Mail.app shows three bins: archive, trash and junk. I find it extremely confusing because they all are essentially bins. The icons fail their main function: being easily identifiable among its neighbours. If you look for a metaphor for you icon, consider what it will be standing next to.
In this case I’d prefer a checkmark (Done) for archive and a cross (maybe?) for deletion. Spam should probably just be a word, it’s hard to find a good metaphor for it.
a coffee machine. Each button let you make two different drinks. How to choose which one? Try to guess.
Yep. There is a status screen at the top that is actually a button. You press the screen. Duh.
What I don’t understand, you have a budget to make this complicated device, you add an interactive lcd display to it. So it’s not a dumb device. Yet. Yet you can’t make twice the buttons? A button per drink? It’s so obvious, so easy to use. Infinitely simpler. What makes you miss that and make both the implementation and the use harder? Why? Why?
Ah, Quora. Slowly turning into another Reddit 
Before I go on, I really want to quote Quora's "About page" in almost in full:
— start quote —
Quora’s mission is to share and grow the world’s knowledge. A vast amount of the knowledge that would be valuable to many people is currently only available to a few... We want to connect the people who have knowledge to the people who need it.. and to empower everyone to share their knowledge...
— end quote —
If you make the mistake of logging in (and they make you log in to read some of the answers), this is how knowledge is shared with you:
Step 1. Because you may have been active in a country, Quora will block you from reading, and employ what can only be described as dark patterns to force you to add a language. And yes, I've already been through these steps before .
Step 2. What a lovely tooltip. Hint: if you need a tooltip to tell me where the feed is, why not just rename "Home" to "Feed"?
But the biggest transgression of the tooltip is this: if you try to click on it, hoping that you will dismiss it, it turns out it's not a tooltip, it's a link which will immediately take you away from the question you're reading to, well, your feed.
After some unspecified amount of time. The tooltip.. Fades... Slowly...... So..... Very...................... Slo......... Oh, finally it's gone.
Step 3. Open in app cookies why were cities boost your commercials open in app.
I'm sure there's a question and an answer in there somewhere. By this time I've lost all interest, and the knowledge remains unshared.
Yet another sticking header I thought moving my pointer to the right cross button. But at least thank you for letting me close it. What a surprise it was when it dropped me to the main page! Then I understood. The bar cannot be closed. The cross button "closes" the current article and gets you back to the main page. Like you do it in windows. Smart!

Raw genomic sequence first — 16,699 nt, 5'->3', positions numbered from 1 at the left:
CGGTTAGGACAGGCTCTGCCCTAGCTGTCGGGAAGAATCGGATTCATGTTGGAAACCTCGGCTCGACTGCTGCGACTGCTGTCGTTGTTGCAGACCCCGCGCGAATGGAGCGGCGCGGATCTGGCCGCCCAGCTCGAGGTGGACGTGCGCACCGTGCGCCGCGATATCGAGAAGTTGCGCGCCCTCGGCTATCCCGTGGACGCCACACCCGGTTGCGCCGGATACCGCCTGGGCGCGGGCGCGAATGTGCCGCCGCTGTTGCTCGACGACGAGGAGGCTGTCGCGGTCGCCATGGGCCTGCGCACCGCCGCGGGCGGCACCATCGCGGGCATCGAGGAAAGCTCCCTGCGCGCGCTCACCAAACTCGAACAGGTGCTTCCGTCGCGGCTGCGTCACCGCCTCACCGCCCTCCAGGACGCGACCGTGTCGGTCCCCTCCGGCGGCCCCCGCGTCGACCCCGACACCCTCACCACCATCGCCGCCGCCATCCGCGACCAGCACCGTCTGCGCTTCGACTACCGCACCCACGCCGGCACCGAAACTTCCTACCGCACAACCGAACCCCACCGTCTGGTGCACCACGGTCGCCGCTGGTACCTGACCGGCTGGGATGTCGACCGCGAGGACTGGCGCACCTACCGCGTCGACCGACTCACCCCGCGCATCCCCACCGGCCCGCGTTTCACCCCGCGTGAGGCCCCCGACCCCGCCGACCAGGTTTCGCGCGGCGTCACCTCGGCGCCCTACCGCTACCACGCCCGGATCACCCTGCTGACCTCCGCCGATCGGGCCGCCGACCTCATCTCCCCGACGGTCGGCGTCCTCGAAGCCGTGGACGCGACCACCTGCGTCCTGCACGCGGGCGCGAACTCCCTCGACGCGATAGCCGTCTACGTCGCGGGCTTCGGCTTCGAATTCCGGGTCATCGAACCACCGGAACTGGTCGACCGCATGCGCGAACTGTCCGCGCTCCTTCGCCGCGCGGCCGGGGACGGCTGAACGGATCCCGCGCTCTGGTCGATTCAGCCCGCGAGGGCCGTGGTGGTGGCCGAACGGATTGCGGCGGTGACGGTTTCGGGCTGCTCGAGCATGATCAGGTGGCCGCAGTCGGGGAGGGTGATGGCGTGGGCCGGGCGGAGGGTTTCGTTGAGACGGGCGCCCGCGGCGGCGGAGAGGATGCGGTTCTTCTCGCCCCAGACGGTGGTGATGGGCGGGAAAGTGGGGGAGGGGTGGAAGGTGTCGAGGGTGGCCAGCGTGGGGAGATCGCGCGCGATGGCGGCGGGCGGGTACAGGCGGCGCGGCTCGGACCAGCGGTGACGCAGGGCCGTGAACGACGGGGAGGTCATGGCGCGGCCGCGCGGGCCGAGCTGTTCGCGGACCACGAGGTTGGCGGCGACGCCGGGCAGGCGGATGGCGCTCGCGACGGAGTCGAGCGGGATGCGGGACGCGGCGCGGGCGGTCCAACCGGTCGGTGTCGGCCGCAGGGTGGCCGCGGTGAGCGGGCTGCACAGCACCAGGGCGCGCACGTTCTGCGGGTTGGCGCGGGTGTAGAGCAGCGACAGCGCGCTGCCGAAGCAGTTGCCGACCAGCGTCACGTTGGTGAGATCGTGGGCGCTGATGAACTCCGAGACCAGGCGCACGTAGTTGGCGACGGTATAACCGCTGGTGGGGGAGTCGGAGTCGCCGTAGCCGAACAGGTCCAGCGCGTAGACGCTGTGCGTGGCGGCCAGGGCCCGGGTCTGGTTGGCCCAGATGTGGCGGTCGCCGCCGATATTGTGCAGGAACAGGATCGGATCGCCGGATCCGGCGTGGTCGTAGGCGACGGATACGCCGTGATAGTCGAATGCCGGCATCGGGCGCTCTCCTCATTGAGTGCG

in macOS you can share the contents of your Desktop between all the computers you use through iCloud. It’s a matter of checking a single checkbox.
What a great idea, I thought! Before I realize that now every time I try to move files from a Desktop it bugs me with a popup every time. It’s like it took your files hostage and don’t really like letting them go.
Strangely enough, it’s perfectly fine to delete file, no popup in that case.
Move == non-destructive == alert and confirmation
Delete == destructive == no alert
General rule is that confirmations are bad. If you catch yourself adding one, stop and think again
A notification inside Google Maps! Wow, this must be important. Maybe some road I often take is closed or trains are delayed.
Nope. It's "Play Snake".
Please, please don't water down the importance of bright, red circles. They signal IMPORTANCE and URGENCY. Using it to promote a silly game feels so much like "dirty web-design" with flashing banners.
macOS has “Connect on demand” checkbox in VPN settings. What it does is it tells VPN to reconnect whenever it loses connectivity: network disconnect, notebook sleep, after restart etc.
It also has manual “Connect”/“Disconnect” command in a menu.
The problem? If automatic reconnects are enabled, Disconnect stops working. If automatic reconnects are disabled, well, your connection drops after the first network hiccup.
What I want? I want “always reconnect” always enabled by default. Who won’t want that, after all? Who likes to manually restore a connection each time something goes slightly wrong? This should be a default behaviour, not a setting.
And I want to Disconnect to work too. Meaning, if I told OS to “Connect” once, it should try to do whatever it takes to maintain that connection for me. Even after computer sleeps, even after restarts. Until I change my mind and tell it to Disconnect, which should mean “disconnect and stay disconnected”.
I mean, what’s so hard about that? And how what we have now makes any sense?